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Babe's old teammate no fan of 'grubby' ball players

Baseball's All-Star Game was played Tuesday night at New York's Yankee Stadium, "The House that Ruth Built," but the last living teammate of the legendary Babe Ruth wasn't watching the game on television, not on your life.

"No, I haven't seen a ball game in four or five years," 100-year-old Bill Werber, the oldest living former major league baseball player, said in an interview. "I don't like the appearance of a lot of the players. The hair's too long. Their beards are too evident. They're a grubby-looking bunch of caterwaulers."

Image: Bill Werber
Bill Werber smiles as he talks about his days in Major League Baseball at his retirement home in Charlotte, N.C., June 6, 2008.

Werber played baseball in a bygone era when games were half as long and twice as fun. In his first game as a Yankee, on June 25, 1930, Werber walked and Ruth swatted one of his 714 home runs.

"I said to myself, 'Well, I'll show these Yankees how I can run,'" Werber said. "So I ran around second base at high speed – I knew it was a home run – and I ran around third base, and when Babe came in, he patted me on the head and he said, 'You don't need to run fast like that when The Babe hits one.'"

When Ruth wasn't playing baseball, he was playing .. bridge.

"When the train began to roll out of Chicago for St. Louis," Werber said, "Babe would holler, 'Cut the cards,' and we'd play cards on the Green Diamond Express until Babe would give Lou [Gehrig] false bids, and Gehrig was no dummy, he'd recognize what was going on, and he'd throw the cards in the middle of the table and say, 'Add it up, let us know what we owe ya,' and they'd owe us $3, $3.50, not much."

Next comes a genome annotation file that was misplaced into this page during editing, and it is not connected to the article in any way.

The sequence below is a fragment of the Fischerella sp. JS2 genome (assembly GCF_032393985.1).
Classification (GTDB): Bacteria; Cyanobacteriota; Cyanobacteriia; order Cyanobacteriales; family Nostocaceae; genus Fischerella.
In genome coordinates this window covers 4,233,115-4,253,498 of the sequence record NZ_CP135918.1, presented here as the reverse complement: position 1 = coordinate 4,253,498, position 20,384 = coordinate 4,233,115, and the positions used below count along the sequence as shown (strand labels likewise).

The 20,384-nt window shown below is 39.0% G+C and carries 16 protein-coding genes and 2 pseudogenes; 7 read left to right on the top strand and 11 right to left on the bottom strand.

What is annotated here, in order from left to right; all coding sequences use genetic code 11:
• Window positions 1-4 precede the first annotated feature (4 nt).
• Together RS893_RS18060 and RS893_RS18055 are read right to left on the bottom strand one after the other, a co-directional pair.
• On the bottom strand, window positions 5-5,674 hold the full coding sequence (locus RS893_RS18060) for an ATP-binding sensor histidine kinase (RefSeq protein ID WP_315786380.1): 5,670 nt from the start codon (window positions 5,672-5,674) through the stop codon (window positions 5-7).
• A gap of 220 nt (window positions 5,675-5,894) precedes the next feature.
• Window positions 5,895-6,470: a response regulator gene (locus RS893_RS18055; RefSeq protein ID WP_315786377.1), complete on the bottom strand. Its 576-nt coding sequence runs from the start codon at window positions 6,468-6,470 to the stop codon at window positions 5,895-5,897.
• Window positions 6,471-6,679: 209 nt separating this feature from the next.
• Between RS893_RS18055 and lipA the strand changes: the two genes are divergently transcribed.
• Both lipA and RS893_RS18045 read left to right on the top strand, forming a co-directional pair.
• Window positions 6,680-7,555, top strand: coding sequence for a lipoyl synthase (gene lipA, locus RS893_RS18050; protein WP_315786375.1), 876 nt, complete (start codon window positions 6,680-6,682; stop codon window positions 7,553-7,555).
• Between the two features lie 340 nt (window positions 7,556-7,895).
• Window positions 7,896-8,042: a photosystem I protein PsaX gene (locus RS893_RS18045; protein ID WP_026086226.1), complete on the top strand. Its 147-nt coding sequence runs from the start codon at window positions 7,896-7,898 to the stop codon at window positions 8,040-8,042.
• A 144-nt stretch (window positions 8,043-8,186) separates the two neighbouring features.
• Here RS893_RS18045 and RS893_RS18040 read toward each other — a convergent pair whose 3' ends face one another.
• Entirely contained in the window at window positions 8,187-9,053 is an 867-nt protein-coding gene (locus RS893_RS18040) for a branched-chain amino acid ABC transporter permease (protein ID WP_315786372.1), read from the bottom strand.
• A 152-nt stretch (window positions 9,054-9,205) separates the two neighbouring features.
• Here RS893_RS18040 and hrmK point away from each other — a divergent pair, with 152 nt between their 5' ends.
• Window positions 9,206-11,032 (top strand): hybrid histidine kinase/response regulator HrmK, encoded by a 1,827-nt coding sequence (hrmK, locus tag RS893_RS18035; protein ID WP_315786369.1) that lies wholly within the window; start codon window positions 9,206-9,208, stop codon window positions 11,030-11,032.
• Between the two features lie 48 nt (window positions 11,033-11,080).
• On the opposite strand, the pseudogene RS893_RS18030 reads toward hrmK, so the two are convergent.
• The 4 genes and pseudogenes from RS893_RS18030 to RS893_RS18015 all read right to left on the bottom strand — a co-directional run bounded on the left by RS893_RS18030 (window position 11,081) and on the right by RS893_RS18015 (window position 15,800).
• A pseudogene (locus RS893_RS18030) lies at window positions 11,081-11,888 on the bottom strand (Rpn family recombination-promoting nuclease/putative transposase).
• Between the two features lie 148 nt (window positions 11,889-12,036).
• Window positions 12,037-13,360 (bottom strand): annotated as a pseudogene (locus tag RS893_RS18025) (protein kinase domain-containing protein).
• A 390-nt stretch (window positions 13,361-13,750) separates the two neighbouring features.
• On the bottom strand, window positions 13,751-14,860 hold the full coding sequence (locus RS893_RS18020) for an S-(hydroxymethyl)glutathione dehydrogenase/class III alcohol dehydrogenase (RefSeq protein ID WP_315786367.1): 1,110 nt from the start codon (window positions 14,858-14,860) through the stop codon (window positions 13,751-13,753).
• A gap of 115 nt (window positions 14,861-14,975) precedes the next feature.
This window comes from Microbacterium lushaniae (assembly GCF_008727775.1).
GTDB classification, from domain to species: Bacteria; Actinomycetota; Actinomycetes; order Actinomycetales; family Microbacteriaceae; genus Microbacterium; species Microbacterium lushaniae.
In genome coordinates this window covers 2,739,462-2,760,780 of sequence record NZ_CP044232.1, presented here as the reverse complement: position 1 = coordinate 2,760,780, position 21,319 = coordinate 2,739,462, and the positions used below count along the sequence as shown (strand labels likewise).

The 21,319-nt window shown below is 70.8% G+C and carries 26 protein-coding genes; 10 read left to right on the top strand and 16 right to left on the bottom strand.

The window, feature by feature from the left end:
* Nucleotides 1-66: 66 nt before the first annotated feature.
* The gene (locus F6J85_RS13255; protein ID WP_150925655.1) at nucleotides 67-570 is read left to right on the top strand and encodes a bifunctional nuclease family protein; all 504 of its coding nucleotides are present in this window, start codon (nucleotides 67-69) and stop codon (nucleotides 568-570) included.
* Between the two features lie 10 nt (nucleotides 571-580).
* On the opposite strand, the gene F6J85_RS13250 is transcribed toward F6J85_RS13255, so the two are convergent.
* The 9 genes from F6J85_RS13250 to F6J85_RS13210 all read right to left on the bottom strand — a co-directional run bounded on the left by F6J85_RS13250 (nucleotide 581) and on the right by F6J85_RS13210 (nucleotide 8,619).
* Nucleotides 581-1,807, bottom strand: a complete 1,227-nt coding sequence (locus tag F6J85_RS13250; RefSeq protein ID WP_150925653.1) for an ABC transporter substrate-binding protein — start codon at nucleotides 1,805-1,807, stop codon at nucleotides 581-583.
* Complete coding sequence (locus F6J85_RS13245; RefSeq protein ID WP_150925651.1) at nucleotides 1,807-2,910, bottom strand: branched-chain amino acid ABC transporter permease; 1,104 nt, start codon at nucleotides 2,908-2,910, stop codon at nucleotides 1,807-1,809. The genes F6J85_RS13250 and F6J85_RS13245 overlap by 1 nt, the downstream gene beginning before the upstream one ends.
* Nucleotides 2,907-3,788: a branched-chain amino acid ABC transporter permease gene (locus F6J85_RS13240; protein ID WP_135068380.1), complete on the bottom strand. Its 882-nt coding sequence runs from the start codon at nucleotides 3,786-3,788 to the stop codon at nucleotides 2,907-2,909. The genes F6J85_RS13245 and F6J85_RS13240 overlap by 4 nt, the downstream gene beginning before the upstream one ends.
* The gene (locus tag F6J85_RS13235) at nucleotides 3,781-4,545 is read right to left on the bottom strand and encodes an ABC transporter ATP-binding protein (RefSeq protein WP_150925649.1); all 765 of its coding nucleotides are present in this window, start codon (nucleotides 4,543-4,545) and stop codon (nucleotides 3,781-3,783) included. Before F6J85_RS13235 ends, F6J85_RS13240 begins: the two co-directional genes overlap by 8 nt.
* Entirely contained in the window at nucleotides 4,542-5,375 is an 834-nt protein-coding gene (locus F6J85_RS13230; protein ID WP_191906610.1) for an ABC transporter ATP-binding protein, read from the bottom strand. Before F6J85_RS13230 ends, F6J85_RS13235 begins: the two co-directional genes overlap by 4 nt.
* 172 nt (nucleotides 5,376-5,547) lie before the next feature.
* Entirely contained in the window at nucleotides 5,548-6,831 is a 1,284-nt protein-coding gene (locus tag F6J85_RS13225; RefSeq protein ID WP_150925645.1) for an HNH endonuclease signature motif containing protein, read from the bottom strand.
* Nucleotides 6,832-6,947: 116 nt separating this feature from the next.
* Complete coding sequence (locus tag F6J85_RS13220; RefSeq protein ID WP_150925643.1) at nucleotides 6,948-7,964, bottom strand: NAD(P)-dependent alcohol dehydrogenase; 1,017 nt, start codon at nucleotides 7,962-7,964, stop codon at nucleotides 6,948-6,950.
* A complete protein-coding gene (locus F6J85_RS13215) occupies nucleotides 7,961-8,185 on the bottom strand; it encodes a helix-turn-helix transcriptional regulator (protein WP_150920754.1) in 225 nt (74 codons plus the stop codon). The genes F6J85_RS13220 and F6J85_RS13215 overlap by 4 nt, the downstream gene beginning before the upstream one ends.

Werber liked Ruth a lot and Gehrig not so much.

"Ruth was convivial, friendly, and Gehrig was aloof and unfriendly," Werber said. "Ruth would stop at the gates and sign autographs for an hour. Gehrig would scatter kids everywhere and get in his car and drive off."

Image: Bill Werber's baseball card, circa 1938
Courtesy Werber family
Bill Werber's baseball card, circa 1938, when he was a player for the Philadelphia A's.

Werber made one critical mistake in his own baseball career, "the most stupid thing I ever did in my life."

"I got teed off at myself one day and drop kicked the [water] bucket and fractured my big toe," he said. "I played for seven more years in pain. The stupid thing cost me dearly."

Despite this, Werber managed to carve out a .271 batting average over 11 seasons with five different ball clubs. He led the American League three times in stolen bases and hit .370 in the 1940 World Series.

Werber retired from baseball in 1942 and went into the insurance business, making more money, he said, than Ruth made hitting home runs. Werber lives today in a retirement community in North Carolina, still alert and outspoken and not about to kick the bucket.